Born and educated in Calcutta (now Kolkata), my fascination for stories about the Sundarbans, the largest natural habitat of Bengal tigers – famous for their man-eating habits – eventually led me to anthropology. I undertook fieldwork for nearly two years (between 1999 and 2001) in the West Bengal Sundarbans and was awarded a PhD in Anthropology at the London School of Economics (LSE) in 2004. I taught and lectured at the departments of Anthropology, London School of Economics, Goldsmiths College and the School of Oriental and African Studies (University of London) for a short period of time before embarking (between 2007 and 2009), with Professors Joya Chatterji and Claire Alexander, on a post-doctoral research on the ‘Bengal Muslim Disapora’ funded by the Arts and Humanities Research Council (AHRC), UK.
This was followed by research fellowships in a series of exciting places: the Agrarian Studies Program, Yale University, New Haven; the International Institute for Social History (IISH), Amsterdam; the International Institute of Asian Studies (IIAS), Leiden; Jawaharlal Nehru Institute for Advanced Studies (JNIAS) at the JNU, New Delhi; and, more recently, the Centre for Research in the Arts, Social Sciences and Humanities (CRASSH), Cambridge, UK.
The modules I (have) taught / teach at NUS:
Other teaching interests:
My current research is on subaltern identity, social mobility and religion in the last forty years in Bangladesh and West Bengal. Based on ethnographic fieldwork, interviews with individuals from resettled and marginalised communities, I explore what it means to be Bengali when one is not elite.
My first book Forest of Tigers: People, Politics and Environment in the Sundarbans (Routledge, 2010) brings together both academic as well as socio-political concerns via a study of the human/non-human interface in the mangrove islands of the southern part of the Bengal delta which are the Sundarbans.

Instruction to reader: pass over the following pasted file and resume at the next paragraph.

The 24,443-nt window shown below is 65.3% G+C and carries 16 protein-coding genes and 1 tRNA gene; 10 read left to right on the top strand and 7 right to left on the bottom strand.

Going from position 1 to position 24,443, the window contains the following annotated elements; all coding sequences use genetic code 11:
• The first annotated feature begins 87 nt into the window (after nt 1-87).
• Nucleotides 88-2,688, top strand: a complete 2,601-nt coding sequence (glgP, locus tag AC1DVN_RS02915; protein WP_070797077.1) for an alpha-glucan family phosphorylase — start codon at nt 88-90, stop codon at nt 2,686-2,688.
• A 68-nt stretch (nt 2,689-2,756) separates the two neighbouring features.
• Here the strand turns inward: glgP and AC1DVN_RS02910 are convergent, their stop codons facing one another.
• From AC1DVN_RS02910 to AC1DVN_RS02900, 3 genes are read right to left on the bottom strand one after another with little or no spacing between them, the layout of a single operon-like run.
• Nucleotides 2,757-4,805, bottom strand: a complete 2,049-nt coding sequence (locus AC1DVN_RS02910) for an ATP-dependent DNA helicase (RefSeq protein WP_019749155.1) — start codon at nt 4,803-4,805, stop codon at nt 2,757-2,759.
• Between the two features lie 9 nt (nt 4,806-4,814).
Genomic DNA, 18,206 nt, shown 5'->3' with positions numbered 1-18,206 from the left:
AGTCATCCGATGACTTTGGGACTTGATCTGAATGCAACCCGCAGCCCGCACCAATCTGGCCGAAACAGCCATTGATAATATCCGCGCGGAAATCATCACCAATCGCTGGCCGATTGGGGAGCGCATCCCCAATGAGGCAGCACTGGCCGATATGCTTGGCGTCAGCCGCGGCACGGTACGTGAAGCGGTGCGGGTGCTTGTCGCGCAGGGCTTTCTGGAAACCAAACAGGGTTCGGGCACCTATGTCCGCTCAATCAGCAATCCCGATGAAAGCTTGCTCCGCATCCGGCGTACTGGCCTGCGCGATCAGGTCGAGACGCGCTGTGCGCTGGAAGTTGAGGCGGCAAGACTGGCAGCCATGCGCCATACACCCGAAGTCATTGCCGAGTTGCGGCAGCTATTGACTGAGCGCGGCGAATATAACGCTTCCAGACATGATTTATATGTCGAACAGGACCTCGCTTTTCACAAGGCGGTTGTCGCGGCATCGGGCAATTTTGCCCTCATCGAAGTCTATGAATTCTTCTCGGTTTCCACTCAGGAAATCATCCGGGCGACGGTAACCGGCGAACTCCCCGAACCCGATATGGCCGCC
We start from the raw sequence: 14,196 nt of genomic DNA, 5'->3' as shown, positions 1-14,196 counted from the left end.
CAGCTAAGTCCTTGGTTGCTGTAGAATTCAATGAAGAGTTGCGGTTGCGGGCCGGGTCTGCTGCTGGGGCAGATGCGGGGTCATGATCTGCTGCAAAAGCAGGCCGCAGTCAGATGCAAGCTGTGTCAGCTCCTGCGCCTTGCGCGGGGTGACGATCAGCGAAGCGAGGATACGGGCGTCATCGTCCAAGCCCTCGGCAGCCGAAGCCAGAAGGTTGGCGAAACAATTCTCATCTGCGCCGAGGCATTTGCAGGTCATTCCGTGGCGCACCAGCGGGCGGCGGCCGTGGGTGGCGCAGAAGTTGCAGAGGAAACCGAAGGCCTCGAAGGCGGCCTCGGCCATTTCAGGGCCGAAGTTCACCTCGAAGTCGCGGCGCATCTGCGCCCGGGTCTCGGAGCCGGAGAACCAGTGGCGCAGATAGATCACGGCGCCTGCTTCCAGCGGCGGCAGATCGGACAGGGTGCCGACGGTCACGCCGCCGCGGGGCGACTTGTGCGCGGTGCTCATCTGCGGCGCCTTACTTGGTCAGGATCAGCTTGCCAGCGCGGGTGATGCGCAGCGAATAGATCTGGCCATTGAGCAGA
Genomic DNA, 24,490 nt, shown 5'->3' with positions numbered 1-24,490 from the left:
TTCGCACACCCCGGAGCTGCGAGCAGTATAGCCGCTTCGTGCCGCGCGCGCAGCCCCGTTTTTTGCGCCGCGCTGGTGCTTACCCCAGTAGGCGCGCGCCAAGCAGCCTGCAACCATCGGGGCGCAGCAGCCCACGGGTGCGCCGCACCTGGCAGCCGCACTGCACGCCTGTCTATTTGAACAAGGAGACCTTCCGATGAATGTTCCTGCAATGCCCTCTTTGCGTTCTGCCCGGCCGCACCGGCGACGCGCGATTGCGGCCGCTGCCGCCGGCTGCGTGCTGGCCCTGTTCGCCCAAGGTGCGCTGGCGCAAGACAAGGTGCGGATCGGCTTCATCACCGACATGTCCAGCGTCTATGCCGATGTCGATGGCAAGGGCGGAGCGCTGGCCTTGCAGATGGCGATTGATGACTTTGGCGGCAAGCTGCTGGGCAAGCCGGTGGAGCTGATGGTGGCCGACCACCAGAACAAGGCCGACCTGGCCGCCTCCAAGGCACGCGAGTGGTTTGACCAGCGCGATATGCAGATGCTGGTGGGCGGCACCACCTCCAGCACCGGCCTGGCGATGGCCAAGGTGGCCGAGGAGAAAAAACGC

My second book The Bengal Diaspora: Muslim migrants in India, Britain and Bangladesh (Routledge, 2015), co-authored with Professors Joya Chatterji (Trinity, University of Cambridge) and Claire Alexander (University of Manchester), is about the experiences of the Bengali and Bihari Muslims who left India for East Pakistan after 1947 when India was partitioned; for the purposes of this research I conducted fieldwork in Bangladesh and West Bengal, India, between 2006 and 2009. In a bid for our work to be disseminated to the wider public we have launched, along with the help of the Runnymede Foundation, a website (www.banglastories.org/) where through various life-stories and pictorial narratives, high-school students, principally British-Bangladeshi ones, can get a greater sense of the histories of their ancestors, explore phases of migration and settlement, and understand the shifting formations of ‘community’.
Book reviews, small entries, jottings